Now Gathering in Rome, a Conclave of Fallible Cardinals
The sudden resignation of the most senior Roman Catholic cardinal in Britain showed that the taint of scandal could force a cardinal from participating in the selection of a new pope. His exit came as at least a dozen other cardinals tarnished with accusations that they had failed to remove priests accused of sexually abusing minors were among those gathering in Rome to prepare for the conclave to select a successor to Pope Benedict XVI.

U.N. Body Says U.S. Lax on Clerical sex Abuse Cases
A U.N. committee has accused U.S. legal authorities of failing to fully pursue cases of child sex abuse in religious groups, an issue especially troubling the Roman Catholic Church.

Read the rest of this issue of Focus here …


VOTF-Bridgeport Announces Its Annual Conference
For the eleventh straight year, Voice of the Faithful in the Diocese of Bridgeport is convening our annual conference on Saturday, March 23. Co-sponsored by Fairfield University Center for Catholic Studies, this year’s event will feature Francis C. Oakley as keynote speaker. The title of his presentation is “The Conciliar Heritage and the Politics of Oblivion”. Dr. Oakley is President Emeritus and Edward Dorr Griffin Professor of History of Ideas Emeritus of Williams College. Winner of the 2012 Newberry Library Award for his outstanding contributions to the humanities, he has authored many books and articles. Among them are The Conciliarist Tradition: Constitutionalism in the Catholic Church and The Crisis of Authority in Catholic Modernity.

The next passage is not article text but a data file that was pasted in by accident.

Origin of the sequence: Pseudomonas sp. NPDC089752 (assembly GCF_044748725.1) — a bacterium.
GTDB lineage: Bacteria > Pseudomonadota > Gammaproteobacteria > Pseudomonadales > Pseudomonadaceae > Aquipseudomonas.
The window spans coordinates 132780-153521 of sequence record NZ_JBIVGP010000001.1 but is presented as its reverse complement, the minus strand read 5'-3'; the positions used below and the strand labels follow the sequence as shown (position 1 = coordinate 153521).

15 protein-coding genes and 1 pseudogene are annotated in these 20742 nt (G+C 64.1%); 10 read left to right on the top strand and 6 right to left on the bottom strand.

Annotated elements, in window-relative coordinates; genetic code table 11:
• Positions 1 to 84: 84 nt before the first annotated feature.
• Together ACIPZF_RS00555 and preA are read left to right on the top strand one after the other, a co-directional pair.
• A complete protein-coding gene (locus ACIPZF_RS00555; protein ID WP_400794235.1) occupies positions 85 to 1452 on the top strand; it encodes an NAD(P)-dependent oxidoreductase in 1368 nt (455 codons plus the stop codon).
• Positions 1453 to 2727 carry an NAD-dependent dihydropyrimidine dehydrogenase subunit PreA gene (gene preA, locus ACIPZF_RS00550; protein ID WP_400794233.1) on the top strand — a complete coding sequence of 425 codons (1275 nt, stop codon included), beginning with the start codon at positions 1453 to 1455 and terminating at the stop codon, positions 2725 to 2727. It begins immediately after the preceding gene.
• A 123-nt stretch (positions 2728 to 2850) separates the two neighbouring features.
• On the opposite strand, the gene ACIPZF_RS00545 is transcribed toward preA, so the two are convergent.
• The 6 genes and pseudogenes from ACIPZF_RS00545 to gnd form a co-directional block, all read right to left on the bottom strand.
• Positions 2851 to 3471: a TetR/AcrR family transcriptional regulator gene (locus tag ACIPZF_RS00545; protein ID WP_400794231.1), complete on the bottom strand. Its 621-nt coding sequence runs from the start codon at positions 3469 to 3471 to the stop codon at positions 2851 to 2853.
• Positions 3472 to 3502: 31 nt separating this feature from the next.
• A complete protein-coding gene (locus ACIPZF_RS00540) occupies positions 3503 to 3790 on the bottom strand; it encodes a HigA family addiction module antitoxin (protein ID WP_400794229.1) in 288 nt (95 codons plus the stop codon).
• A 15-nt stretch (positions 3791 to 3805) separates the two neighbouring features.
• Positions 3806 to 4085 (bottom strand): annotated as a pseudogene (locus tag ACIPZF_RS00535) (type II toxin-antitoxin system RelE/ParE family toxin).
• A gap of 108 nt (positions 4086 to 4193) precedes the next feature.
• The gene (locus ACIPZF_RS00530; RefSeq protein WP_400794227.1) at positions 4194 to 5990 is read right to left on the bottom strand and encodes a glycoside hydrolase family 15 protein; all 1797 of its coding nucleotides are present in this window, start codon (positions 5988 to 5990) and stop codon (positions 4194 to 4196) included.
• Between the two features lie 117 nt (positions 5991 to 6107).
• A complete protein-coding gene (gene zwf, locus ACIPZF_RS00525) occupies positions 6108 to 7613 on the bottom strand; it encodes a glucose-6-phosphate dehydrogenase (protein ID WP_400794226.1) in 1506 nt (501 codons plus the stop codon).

The conference will be held from 8:30 am until 1:00 pm in the Oak Room on the Fairfield University campus. Reservations may be made by sending a check for $35/person to: VOTF-Bpt., 191 C Main Street, New Canaan, CT, 06840.  Please see our website for further details: <>

VOTF of Greater Philadelphia
Transformation in a Time of Uncertainty
An Intelligent Reflection and Action Plan on How to Practice our Faith in the Present Age
Sr. Nancy Sylvester

Saturday, March 16, 2013  9-3:30pm
Chestnut Hill College - Sugar Loaf Campus 
VOTF will sponsor a presentation on where we are coming from, and where we are going. It will begin with an historical overview in the understanding of Catholicism, church and spirituality before, during and after Vatican II. It will collect this understanding within the context of our time, illustrate and project directives to be embodied personally and communally.